Sunny Sweeney is poised to be the next big break out star in country music. Just consider that her debut single “From a Table Away,” zoomed into the Top 10 almost as soon as it was released. That makes Sunny the first new female artist to hit the Top 10 since 2007 when Taylor Swift did so.

Now Sweeney’s single “Staying’s Worse Than Leaving,” is on the charts. Plus, she  has signed on to tour in support of Brad Paisley H2O II: Wetter and Wilder Tour, that begins July 22.  As many recall, it wasn’t long after Carrie Underwood came to national prominence that an opening gig on a Paisley tour helped skyrocket her into the major musical leagues. As if Paisley’s star power isn’t enough, Blake Shelton is also on this latest tour.

Sweeney took a few minutes out of her busy schedule to tell us a bit about upcoming album, her thoughts about performing on the same stage as Brad Paisley and just how she stays healthy as she adjusts to life on the road:

OS: Your debut album will be released in August. Who were your main influences for the songs?

SS: Merle Haggard, Loretta Lynn, Waylon Jennings, all the artists I loved growing up. There are ten songs on the album and I wrote or co-wrote seven. There are three covers I heard that I was just so excited about I had to do.

OS: What were some of the personal inspirations behind the songs?

SS: I have just been through a lot in the last couple years in my personal live. As I was writing, I would add stuff in my personal drama that was going on.

OS: That has to be difficult, to put your personal turmoil out there and share it with audiences over and over again.

SS: You have to put it out there. When you do, people respond to it. Those are the best songs that you can write. When we chose the songs for the album, I was saying “may the best song win.” I’m really excited because [this album has] a really good collection of songs. I am really, really proud of them.

OS: But how do you deal with the myriad of emotions that must swell each time you play such a personal song?

SS: The most emotion I experienced in the “song” process was the actual writing of the songs. Each time I sing them, it reminds me of the lessons I’ve learned in my life. For me, it’s easier to sing songs of a personal nature. In my video for “Staying’s Worse Than Leaving,” my tears were real tears because I was asked to draw upon emotions from my past.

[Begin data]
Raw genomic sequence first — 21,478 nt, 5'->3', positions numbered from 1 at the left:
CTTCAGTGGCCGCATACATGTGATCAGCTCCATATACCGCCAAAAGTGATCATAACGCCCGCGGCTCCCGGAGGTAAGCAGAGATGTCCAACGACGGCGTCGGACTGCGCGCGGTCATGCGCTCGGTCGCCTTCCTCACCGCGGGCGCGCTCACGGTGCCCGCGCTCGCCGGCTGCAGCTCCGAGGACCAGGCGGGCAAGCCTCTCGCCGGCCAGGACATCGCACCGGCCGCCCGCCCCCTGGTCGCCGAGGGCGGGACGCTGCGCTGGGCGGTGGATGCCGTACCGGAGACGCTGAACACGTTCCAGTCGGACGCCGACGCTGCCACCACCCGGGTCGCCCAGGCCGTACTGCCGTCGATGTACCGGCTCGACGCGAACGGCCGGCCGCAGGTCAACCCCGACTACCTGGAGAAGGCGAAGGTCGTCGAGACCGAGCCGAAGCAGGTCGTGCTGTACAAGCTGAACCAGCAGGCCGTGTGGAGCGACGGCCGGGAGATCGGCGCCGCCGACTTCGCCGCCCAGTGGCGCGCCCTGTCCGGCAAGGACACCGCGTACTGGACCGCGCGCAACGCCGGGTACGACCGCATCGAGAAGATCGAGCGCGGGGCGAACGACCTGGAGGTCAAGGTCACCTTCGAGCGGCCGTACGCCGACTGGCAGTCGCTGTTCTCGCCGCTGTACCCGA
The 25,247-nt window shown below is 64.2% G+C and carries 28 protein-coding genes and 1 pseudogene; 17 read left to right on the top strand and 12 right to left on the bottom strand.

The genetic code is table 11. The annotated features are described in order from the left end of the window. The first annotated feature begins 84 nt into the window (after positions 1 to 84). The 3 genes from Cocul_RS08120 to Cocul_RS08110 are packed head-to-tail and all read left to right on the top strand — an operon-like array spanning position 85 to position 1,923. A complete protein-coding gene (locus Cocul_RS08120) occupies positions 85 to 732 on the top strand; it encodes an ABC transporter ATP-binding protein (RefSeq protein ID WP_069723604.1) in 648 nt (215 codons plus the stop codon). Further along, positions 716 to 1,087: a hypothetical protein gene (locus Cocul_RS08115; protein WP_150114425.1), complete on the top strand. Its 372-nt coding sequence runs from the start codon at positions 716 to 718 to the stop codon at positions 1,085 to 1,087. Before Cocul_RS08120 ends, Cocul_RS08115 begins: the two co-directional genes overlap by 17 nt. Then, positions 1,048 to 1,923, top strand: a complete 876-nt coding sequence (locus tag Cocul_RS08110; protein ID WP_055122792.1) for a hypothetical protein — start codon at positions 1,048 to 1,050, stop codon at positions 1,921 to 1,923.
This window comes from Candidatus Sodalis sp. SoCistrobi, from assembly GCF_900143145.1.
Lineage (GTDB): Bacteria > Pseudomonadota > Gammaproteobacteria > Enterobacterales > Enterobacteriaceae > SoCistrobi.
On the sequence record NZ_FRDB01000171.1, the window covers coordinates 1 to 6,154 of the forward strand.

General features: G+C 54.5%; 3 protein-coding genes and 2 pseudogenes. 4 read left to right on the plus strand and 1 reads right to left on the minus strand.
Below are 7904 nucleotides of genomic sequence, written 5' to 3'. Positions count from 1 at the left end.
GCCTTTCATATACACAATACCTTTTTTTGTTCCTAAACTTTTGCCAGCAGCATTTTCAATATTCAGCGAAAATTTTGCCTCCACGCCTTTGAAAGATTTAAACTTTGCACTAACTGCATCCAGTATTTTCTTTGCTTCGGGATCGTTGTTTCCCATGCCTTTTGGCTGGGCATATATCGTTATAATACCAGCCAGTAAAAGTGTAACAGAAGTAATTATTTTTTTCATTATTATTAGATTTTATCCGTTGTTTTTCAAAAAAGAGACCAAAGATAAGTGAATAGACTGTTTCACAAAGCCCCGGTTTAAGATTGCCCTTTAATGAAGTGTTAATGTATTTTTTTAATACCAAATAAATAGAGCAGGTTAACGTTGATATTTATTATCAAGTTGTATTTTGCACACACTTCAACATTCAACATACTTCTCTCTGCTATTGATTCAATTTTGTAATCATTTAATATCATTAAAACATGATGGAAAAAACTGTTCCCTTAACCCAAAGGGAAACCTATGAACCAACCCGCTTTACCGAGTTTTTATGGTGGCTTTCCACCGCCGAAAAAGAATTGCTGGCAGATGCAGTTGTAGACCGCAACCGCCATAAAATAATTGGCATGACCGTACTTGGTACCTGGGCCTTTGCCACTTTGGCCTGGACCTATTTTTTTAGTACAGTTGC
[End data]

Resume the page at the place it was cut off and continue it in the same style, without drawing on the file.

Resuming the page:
OS: So many of your influences are traditional country yet the trend for many artists seems to be toward country rock or country pop. Where do you fit in?

SS: Just probably right in the middle. I definitely have a lot of old country influences, but some of my songs are more rocking. They are all mixed into my shows. The record is very reminiscent of the shows.

OS: It’s got to be tough to adjust to life on the road. How do you stay in shape?

SS: I do work out every day, usually on a treadmill. I also drink tons of water and sleep as much as I can, which typically isn’t that much.

OS: You say you are very close to your parents and whole family. What do you do when you go home to visit them?

SS: I see them as much as I can and try to get as much family time as possible. We just hang out, and eat, and talk. I have three sisters and a brother. We are probably weird, but we just like to get beer and sit on the back porch and listen to music.

OS: What was your first thought when you had the opportunity to tour with Brad Paisley?

SS: HELL YEAH! Let me check my schedule. OK, I checked. I’m free, just tell me what time I need to be there.

OS: When you perform on the H2O tour, what are the two or three things you want audiences to take away from the show?

SS: I want them to walk away with the sense that they were told a story set to music and I want them to realize that traditional country music is cool and entertaining.

OS: You were around for a while and then we didn’t hear from you for a bit. What were you doing?

SS: It’s only been a year since we finished recording my CD, and for the last twelve months, I have been on a radio tour, which was grueling but very rewarding and it’s starting to pay off. This Brad Paisley tour is an awesome opportunity and it’s only the beginning of bigger things to come hopefully. I couldn’t be luckier ¦ somebody pinch me.

Find out more about Sunny Sweeney, including upcoming concert dates, on her Web site.